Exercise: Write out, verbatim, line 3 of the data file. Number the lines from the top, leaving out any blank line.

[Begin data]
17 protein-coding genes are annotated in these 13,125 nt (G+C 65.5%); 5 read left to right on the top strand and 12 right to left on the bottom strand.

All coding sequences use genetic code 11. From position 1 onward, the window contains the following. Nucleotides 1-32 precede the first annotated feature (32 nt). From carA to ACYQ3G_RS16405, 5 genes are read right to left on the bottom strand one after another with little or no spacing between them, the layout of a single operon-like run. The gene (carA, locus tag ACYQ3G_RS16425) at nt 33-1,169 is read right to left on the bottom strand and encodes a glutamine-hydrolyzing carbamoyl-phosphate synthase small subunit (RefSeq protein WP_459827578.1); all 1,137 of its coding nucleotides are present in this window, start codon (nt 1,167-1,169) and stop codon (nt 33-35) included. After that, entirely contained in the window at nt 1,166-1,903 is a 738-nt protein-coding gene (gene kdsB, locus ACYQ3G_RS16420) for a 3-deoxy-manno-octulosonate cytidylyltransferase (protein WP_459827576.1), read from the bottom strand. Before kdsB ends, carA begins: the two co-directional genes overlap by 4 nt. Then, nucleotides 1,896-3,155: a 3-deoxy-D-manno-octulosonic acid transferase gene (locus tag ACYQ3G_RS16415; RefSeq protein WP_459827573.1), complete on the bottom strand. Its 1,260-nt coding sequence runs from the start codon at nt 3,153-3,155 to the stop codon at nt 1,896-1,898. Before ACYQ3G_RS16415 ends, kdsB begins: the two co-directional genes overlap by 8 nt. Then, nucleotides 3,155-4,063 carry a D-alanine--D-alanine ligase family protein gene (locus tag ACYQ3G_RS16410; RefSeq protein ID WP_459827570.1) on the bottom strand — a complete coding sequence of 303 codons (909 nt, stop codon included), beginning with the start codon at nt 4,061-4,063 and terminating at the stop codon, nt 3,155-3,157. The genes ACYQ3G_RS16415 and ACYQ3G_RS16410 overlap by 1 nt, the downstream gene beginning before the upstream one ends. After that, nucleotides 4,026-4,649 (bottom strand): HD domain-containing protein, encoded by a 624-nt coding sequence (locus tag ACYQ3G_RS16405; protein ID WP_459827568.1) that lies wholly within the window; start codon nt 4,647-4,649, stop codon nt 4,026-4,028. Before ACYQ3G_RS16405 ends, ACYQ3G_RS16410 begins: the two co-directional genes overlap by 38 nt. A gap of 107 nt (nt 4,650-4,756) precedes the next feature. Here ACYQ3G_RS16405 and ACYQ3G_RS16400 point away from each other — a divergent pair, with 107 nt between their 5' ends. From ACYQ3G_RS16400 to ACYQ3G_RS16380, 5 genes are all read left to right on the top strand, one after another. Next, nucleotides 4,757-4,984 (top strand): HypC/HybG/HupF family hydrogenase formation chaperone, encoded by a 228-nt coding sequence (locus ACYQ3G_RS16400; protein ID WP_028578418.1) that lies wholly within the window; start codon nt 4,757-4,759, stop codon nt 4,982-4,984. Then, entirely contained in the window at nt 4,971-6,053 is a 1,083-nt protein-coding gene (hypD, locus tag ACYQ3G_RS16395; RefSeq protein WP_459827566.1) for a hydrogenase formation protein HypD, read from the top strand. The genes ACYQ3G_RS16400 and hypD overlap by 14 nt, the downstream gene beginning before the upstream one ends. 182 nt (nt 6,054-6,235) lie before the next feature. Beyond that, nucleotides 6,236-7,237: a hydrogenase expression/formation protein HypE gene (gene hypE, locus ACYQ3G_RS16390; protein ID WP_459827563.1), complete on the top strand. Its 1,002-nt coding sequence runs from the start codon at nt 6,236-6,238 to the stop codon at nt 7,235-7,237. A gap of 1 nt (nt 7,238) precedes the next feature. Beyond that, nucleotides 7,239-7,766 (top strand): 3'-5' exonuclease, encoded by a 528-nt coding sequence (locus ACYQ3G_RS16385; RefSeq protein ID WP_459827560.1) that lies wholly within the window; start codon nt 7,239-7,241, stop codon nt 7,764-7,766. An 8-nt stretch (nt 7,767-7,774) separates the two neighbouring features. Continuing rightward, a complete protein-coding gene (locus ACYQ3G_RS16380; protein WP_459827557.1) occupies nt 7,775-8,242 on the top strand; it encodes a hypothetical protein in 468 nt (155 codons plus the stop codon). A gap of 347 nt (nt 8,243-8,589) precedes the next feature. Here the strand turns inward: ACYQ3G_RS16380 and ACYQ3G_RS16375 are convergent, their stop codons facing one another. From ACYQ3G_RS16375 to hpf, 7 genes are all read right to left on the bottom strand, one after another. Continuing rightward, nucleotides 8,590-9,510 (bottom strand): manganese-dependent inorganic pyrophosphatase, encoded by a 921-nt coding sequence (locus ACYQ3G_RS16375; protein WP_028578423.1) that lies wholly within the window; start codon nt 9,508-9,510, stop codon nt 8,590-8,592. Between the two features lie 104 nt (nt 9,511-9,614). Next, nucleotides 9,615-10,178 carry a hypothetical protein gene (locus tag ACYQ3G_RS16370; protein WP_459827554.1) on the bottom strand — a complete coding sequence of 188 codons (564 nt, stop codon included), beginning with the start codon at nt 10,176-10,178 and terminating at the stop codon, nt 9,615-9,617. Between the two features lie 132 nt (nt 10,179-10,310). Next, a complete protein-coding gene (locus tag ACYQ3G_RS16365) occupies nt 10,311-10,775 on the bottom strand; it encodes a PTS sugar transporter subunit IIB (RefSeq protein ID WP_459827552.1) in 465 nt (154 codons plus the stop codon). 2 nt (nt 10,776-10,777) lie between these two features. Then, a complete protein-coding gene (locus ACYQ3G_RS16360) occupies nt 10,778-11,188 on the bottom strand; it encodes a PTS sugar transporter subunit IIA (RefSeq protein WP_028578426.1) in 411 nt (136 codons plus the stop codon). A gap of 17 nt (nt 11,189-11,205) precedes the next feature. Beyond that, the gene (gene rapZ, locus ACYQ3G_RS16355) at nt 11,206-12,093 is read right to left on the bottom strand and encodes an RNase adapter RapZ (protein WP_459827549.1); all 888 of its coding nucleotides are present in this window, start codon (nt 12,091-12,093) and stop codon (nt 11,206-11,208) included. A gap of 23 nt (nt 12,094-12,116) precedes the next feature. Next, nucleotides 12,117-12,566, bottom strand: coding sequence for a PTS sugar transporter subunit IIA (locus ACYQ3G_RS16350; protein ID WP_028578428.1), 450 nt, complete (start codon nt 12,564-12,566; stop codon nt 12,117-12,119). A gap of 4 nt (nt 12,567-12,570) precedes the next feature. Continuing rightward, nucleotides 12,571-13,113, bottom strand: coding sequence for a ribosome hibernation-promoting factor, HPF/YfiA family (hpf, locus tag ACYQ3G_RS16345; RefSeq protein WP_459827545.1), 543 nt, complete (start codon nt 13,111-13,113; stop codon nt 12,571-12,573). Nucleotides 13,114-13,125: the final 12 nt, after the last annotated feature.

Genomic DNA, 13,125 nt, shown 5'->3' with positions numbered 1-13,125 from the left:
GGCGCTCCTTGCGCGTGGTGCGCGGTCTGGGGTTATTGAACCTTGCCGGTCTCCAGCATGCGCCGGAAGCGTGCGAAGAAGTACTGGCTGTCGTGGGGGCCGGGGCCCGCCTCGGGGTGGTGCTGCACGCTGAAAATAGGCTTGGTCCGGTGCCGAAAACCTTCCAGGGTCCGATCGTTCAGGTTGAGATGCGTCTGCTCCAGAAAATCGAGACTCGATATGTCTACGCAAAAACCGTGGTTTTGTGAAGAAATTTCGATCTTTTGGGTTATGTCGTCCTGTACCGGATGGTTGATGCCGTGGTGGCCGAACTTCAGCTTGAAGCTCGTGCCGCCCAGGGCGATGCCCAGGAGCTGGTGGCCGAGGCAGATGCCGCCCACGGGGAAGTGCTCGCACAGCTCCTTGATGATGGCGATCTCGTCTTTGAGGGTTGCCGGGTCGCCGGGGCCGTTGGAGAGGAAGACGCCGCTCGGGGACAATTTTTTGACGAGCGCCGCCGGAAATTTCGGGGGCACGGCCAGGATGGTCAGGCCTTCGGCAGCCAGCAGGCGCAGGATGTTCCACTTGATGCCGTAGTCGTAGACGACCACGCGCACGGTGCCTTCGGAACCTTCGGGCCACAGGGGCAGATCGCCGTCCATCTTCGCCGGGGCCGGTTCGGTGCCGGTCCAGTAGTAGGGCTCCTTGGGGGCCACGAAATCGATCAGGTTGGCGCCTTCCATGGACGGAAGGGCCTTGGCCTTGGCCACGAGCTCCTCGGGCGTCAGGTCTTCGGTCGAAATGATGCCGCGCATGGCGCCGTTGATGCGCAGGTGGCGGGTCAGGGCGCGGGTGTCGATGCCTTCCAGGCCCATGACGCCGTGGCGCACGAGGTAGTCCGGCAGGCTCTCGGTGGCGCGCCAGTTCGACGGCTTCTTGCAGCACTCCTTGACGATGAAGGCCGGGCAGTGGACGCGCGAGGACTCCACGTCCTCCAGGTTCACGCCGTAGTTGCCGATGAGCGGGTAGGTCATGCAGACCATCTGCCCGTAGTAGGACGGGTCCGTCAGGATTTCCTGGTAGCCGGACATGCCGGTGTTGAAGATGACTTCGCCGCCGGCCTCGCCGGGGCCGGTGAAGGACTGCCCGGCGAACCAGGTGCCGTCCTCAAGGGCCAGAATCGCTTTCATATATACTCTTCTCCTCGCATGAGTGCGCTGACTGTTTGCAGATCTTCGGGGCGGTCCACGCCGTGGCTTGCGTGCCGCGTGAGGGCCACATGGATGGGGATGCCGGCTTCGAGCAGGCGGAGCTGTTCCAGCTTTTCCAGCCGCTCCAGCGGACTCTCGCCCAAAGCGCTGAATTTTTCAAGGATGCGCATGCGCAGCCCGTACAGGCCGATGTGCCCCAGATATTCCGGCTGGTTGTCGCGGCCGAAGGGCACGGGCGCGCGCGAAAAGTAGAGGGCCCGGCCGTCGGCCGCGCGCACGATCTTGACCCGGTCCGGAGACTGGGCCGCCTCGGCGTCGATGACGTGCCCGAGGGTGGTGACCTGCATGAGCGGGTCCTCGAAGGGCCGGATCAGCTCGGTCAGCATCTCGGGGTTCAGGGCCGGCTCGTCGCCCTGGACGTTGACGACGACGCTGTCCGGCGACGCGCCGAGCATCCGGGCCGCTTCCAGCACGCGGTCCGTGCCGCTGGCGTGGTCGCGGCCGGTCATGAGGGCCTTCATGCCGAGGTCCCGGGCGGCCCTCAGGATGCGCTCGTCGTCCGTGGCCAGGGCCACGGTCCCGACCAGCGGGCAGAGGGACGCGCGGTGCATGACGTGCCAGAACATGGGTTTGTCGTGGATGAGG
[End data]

Genomic DNA, 13,125 nt, shown 5'->3' with positions numbered 1-13,125 from the left: